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Entropy vs. Majorization: What Determines Complexity?

Department of Marine Sciences, Texas A&M University at Galveston, P.O. Box 1675, Galveston, TX 77553, USA
School of Marine Science and Policy, University of Delaware, Newark, DE 19716, USA
Author to whom correspondence should be addressed.
Entropy 2014, 16(7), 3793-3807;
Received: 18 April 2014 / Revised: 10 June 2014 / Accepted: 1 July 2014 / Published: 9 July 2014
The evolution of a microcanonical statistical ensemble of states of isolated systems from order to disorder as determined by increasing entropy, is compared to an alternative evolution that is determined by mixing character. The fact that the partitions of an integer N are in one-to-one correspondence with macrostates for N distinguishable objects is noted. Orders for integer partitions are given, including the original order by Young and the Boltzmann order by entropy. Mixing character (represented by Young diagrams) is seen to be a partially ordered quality rather than a quantity (See Ruch, 1975). The majorization partial order is reviewed as is its Hasse diagram representation known as the Young Diagram Lattice (YDL).Two lattices that show allowed transitions between macrostates are obtained from the YDL: we term these the mixing lattice and the diversity lattice. We study the dynamics (time evolution) on the two lattices, namely the sequence of steps on the lattices (i.e., the path or trajectory) that leads from low entropy, less mixed states to high entropy, highly mixed states. These paths are sequences of macrostates with monotonically increasing entropy. The distributions of path lengths on the two lattices are obtained via Monte Carlo methods, and surprisingly both distributions appear Gaussian. However, the width of the path length distribution for diversity is the square root of the mixing case, suggesting a qualitative difference in their temporal evolution. Another surprising result is that some macrostates occur in many paths while others do not. The evolution at low entropy and at high entropy is quite simple, but at intermediate entropies, the number of possible evolutionary paths is extremely large (due to the extensive branching of the lattices). A quantitative complexity measure associated with incomparability of macrostates in the mixing partial order is proposed, complementing Kolmogorov complexity and Shannon entropy. View Full-Text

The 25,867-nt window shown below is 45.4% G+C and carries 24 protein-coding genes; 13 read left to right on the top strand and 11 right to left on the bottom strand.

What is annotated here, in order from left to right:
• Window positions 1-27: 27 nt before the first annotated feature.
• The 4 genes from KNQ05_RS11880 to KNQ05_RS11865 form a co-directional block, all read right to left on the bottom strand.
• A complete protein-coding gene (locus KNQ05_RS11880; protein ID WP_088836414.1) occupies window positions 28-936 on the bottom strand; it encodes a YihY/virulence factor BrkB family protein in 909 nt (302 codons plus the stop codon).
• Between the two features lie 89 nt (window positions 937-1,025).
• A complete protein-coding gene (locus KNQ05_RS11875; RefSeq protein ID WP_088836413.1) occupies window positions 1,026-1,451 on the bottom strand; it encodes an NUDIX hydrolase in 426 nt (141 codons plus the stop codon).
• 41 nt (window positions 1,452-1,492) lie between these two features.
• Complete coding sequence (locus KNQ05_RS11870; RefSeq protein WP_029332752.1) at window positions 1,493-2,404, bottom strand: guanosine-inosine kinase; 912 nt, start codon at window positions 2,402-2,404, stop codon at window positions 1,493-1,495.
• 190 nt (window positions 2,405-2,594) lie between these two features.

Keywords: mixing; majorization; complexity mixing; majorization; complexity
MDPI and ACS Style

Seitz, W.; Kirwan, A.D., Jr. Entropy vs. Majorization: What Determines Complexity? Entropy 2014, 16, 3793-3807.

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